Competitive Shooter Wins Fight

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Not an isolated incident. I’m convinced the only reason we don’t see more reports like this is it requires a low percentage event to meet with a low (but top) percentage of the gun owning public.

https://citizentv.co.ke/news/inayat-kassam-meet-the-52-year-old-hero-who-saved-lives-at-westgate-and-14-riverside-227173/

Inayat Kassam: Meet the 52-year-old hero who saved lives at Westgate and 14 Riverside
In a previous exclusive interview with Citizen TV, Mr. Kassam said he was at a shooting competition when his phone rang and when he answered, “the caller said, ‘Shots fired. We’re scared.’”

Mr. Kassam got into his car with fellow licensed firearm user – Peter Bonde – and off they sped towards Westgate Mall where they exchanged fire with criminals, fought side-by-side with Kenyan law enforcement, and led hundred of Kenyans trapped inside the mall to safety.

See also:
https://firearmusernetwork.com/ipsc-shooter-wins-fight/

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Cognitive differences between competition and application of deadly force

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All great points, but the vast majority of firearm users (military, law enforcement, or civilians carrying concealed) are not being hampered because they’re spending too much time getting too good at improving their match scores.

This applies to already-skilled tactically minded shooters (I’m confident SGM(R) Pressburg’s students are an example) that are a second-ish off pace on a speed shoot or drill compared to a gamer.

This does not apply to folks that can’t keep up with Level 2 (C class, Sharpshooter, etc.) participants “because tactical.”

Getting good at anything begins by learning the most introductory basics. Getting good with firearms must start by improving on those things that will be universally beneficial to all applications in all situations always. Call them fundamentals or call it developing a shot process, the idea is the same. This is the part most humans fail to address as well as they could. Increasing improvement also increases the amount of diminishing return. Getting “better” must get more specific. The shot process has to become more refined and works for a decreasing range of contexts.

In competition terms, I’d peg this at around a Level 3-4 classification. Given a reasonably relevant discipline, this would be an NRA or IDPA Expert, USPSA B class, CMP competitor with some leg points, or something similar. Prior to this point, all improvement was very general and readily translated to any other use, however, now they’re at a point where improvement is beginning to demand shooting in the specific context of the game and may not translate to other contexts.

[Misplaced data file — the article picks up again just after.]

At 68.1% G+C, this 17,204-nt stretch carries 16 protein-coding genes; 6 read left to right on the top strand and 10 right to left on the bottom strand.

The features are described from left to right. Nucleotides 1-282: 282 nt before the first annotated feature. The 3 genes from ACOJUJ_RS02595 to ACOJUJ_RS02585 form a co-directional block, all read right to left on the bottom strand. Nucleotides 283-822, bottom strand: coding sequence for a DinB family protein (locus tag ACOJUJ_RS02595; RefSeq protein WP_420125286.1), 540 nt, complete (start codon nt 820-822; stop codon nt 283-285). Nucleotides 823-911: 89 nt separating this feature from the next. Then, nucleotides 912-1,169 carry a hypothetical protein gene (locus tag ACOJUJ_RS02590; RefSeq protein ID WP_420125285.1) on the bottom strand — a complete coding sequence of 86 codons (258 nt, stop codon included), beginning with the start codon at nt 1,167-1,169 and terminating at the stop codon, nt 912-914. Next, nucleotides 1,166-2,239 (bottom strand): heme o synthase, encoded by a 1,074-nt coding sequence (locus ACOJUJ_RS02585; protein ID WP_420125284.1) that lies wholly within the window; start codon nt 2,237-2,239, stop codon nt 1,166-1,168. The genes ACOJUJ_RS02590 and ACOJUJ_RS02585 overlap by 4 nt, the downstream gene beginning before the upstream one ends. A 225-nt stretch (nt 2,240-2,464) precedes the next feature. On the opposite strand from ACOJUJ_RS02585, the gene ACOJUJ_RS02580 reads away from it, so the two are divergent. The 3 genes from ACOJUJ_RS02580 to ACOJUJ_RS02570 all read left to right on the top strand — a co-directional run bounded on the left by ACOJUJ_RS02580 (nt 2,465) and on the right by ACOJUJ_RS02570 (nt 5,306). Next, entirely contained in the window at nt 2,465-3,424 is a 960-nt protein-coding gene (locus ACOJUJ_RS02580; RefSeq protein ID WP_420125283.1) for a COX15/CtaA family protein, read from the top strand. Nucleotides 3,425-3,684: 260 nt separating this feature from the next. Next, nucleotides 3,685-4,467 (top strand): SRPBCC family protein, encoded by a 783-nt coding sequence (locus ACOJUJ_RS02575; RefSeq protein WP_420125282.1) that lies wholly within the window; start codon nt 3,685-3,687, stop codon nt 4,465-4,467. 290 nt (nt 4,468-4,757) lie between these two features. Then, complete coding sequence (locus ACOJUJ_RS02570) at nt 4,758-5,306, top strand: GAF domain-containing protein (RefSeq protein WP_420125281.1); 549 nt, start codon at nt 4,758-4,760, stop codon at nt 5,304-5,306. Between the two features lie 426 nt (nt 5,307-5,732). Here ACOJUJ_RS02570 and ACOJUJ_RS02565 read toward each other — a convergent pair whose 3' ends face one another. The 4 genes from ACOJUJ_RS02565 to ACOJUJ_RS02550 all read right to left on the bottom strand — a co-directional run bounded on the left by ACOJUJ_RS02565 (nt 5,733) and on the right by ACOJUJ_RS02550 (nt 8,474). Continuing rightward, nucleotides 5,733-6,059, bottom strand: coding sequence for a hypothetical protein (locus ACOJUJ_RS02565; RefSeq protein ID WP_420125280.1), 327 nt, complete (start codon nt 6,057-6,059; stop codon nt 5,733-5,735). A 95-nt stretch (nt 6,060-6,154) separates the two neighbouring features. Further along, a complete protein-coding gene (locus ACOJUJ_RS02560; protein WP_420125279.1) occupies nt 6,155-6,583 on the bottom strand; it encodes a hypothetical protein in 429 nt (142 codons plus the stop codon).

We can argue where this point (or area…) of diminishing return begins (feel free to comment below!) but the important idea is that it does exist. Just don’t confuse that fact as being an excuse to avoiding the general improvement that a lesser-skilled shooter (which is most humans) would benefit from.

My point is that we want to avoid very avoidable incidents like this:


https://www.personaldefenseworld.com/2019/02/re-holstering-range-shooting/

I’ve witnessed plenty of similar sloppy gun handling done by military personnel that had to be corrected (thankfully, done prior to live fire.) I have never witnessed anything like this done by folks that had participated in more than one or two matches.

Rooney Guns FTW, again

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USPSA started creating different equipment divisions in the 1990s. Prior to that, there was almost no restriction on what could be used. While detractors, including the original founders that had purposely created this no-restriction environment to allow for free experimentation, derided the “race gun” that had become the runaway favorite for serious competitors as “rooney guns” as something simply unsuitable for street and service use.
https://firearmusernetwork.com/tag/rooney-gun/

The sad thing about this is these same people always used “rooney guns”.

After other competitors began surpassing their ideas did this evolution of experimentation begin to be deemed unsuitable.

Now, don’t tell anyone, but equipment divisions are far less important than most people realize, especially those complaining about them:
https://firearmusernetwork.com/race-guns-vs-regular-guns/
https://firearmusernetwork.com/skill-classification-works/

Police have begun issuing “rooney guns” already. The military is following as well.

https://www.defense.gov/News/Contracts/Contract-View/Article/1602348/